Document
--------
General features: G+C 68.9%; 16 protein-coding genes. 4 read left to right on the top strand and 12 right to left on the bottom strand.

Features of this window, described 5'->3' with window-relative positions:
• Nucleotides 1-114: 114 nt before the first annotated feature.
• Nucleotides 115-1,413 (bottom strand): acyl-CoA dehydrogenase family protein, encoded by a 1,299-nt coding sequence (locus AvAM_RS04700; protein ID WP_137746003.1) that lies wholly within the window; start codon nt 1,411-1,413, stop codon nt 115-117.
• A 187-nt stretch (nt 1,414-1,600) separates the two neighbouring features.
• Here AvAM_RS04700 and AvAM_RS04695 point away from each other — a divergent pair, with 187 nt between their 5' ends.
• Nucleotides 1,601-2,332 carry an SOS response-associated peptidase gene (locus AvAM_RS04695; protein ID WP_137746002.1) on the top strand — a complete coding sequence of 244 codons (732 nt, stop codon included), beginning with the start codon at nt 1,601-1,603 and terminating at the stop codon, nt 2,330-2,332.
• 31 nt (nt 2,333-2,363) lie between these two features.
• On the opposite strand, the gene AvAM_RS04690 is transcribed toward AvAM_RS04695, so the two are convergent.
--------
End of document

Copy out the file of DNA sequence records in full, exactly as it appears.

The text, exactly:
General features: G+C 68.9%; 16 protein-coding genes. 4 read left to right on the top strand and 12 right to left on the bottom strand.

Features of this window, described 5'->3' with window-relative positions:
• Nucleotides 1-114: 114 nt before the first annotated feature.
• Nucleotides 115-1,413 (bottom strand): acyl-CoA dehydrogenase family protein, encoded by a 1,299-nt coding sequence (locus AvAM_RS04700; protein ID WP_137746003.1) that lies wholly within the window; start codon nt 1,411-1,413, stop codon nt 115-117.
• A 187-nt stretch (nt 1,414-1,600) separates the two neighbouring features.
• Here AvAM_RS04700 and AvAM_RS04695 point away from each other — a divergent pair, with 187 nt between their 5' ends.
• Nucleotides 1,601-2,332 carry an SOS response-associated peptidase gene (locus AvAM_RS04695; protein ID WP_137746002.1) on the top strand — a complete coding sequence of 244 codons (732 nt, stop codon included), beginning with the start codon at nt 1,601-1,603 and terminating at the stop codon, nt 2,330-2,332.
• 31 nt (nt 2,333-2,363) lie between these two features.
• On the opposite strand, the gene AvAM_RS04690 is transcribed toward AvAM_RS04695, so the two are convergent.